Sending your children to overnight camp can be one of a parent’s most difficult decisions. The idea of entrusting others with your children for the first time is difficult enough. But just as difficult is knowing when to do it. Some parents hope that a successful day camp experience prepares a child for overnight camp. Others guess that a child is ready at a certain age. Still others ask friends how their children fared at overnight camp and apply that information to their situation. While all of these decision-making methods can work, they are just as likely to not do so. . So, just when is your child ready for overnight camp? Many children are ready by age 6, and most who are 10 or older will love overnight camp. And yes, attending day camp first might help. However, since every child is different, there are some signs that parents should look for in their children before registering:
A desire to go to overnight camp. If your children haven’t said that they want to attend overnight camp, gather information about the overnight camp experience and share it with your kids, and try to get children who have attended overnight camp to speak with your youngsters about their experiences. Then, ask your children if they are interested. If they say yes, they may be ready. If they say no, they are not ready; ask again next year. Parents may become convinced that their children will benefit from and enjoy overnight camp even though the children say they don’t want to attend. I occasionally hear, “If I could just get her there, I know she’ll love it.” Sometimes, that’s true. Encouragement is fine. However, forcing kids to attend overnight camp usually backfires.
A successful experience away from home. It’s best if your child has stayed overnight at least once, without you, at a relative’s or friend’s house, and has enjoyed it.
Ability to accomplish the tasks of daily living with little assistance. Can your child wash himself and brush his teeth? Can she comb her hair and tie her shoes? Kids usually succeed at overnight camp if they need a reminder, or even a bit of help, in accomplishing the tasks of daily living. However, as much as camp is a place to learn skills, washing, brushing and combing are best left to others to teach.
Ability to express needs. Your child needs to be able to say that she doesn’t feel well, needs help learning a skill, or doesn’t know where an activity is conducted. It’s OK to be shy, but basic needs must be expressed.
Ability to make basic decisions. Camp involves wonderful choices and challenges. Do I swim or play soccer? Do I hang out with Jeff or Malik? Do I wear my shorts or jeans? No, a well-trained staff won’t let a child wear shorts when it’s cool outside; however, a child who is used to mom or dad making most decisions for her probably isn’t ready for overnight camp.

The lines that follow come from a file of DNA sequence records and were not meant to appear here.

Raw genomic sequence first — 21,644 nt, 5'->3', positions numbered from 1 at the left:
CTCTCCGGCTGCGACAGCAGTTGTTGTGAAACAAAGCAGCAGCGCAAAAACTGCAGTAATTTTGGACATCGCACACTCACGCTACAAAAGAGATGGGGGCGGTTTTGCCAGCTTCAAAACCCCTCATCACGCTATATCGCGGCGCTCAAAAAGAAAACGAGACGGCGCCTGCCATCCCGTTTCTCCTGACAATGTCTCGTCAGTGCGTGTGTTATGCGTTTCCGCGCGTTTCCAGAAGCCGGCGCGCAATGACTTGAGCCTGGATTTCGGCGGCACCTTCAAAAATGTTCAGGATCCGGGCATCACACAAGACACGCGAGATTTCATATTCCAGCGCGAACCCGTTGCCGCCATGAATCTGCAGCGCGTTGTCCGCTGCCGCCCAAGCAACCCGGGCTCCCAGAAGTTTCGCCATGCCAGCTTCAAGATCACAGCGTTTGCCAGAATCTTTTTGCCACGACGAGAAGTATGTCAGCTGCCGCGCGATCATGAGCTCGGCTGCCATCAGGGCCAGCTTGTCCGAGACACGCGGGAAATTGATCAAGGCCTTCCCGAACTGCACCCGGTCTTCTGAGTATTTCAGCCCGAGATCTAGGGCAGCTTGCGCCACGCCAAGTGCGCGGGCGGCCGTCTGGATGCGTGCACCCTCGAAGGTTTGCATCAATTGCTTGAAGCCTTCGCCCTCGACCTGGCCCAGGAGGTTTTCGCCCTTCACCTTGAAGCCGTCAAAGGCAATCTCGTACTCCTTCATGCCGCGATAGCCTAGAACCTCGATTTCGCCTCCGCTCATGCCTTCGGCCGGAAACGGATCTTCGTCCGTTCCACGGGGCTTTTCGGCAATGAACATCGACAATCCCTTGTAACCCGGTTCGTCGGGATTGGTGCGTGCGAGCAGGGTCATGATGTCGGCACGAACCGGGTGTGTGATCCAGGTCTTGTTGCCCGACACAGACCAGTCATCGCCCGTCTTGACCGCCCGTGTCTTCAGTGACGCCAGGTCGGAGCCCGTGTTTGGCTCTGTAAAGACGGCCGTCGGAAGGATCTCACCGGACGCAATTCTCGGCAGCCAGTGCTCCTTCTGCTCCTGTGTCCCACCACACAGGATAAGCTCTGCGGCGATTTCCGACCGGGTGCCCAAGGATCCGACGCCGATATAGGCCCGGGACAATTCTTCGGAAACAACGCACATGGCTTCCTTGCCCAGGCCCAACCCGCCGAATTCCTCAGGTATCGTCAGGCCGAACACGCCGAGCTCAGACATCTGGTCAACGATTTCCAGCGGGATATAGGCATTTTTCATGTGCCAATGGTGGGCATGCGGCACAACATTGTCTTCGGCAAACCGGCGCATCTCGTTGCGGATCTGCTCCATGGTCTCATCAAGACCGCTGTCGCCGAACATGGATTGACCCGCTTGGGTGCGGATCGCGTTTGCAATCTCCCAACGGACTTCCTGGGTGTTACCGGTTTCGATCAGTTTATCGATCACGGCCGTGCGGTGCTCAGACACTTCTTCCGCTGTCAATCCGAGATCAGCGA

Ability to interact with other children. If your child depends on you for socialization, or is afraid of most other children, overnight camp could be the perfect place to change that pattern. On the other hand, overnight camp is often problematic for kids who don’t interact well with other children. If your child falls into this category, discuss the situation with the camp director before enrolling. If the camp staff is prepared for a child with special socialization needs, it may be able to turn a potential problem into a success story.
Respect for adults. Many adults will supervise your children at camp. Campers must be willing to follow directions and meet the camp’s expectations, interact cordially with adults, and value adults as teachers.
Willingness to try new things. Overnight camp is magical. It has more activities and more ways to grow and build skills than any other institution. Children should be excited by the possibilities, eager to learn and willing to experience the unfamiliar.
Willingness to experience the outdoors. At most overnight camps, kids are outside much of the day. Some activities will be in the woods. New campers who’ve spent most of their lives inside are usually very, very happy at overnight camp. However, in order to be happy, campers must be willing to get a little dirty, to get a little wet, and to cope with an occasional bug.
If your children have all of the above qualities and you still feel they are not ready for overnight camp, you might ask yourself: Is it really you, not them, who isn’t ready? Many parents tell me how worried they are to send their kids to overnight camp. I don’t blame them. After all, overnight camp is usually the first time they will “let go” of their children. If you are having a difficult time letting go, I suggest that you consider this: If your children are ready, overnight camp is not only going to be an important experience for them, but it will be for you, too.
CHRIS SCHEUER is director of camping for YMCA Camping Services of Greater New York, a branch of the YMCA of Greater New York. His branch operates two traditional overnight camps; Conservation and Adventure Camp; sports camps for volleyball, gymnastics and judo; and a day camp. Chris can be reached at (845) 858-2200.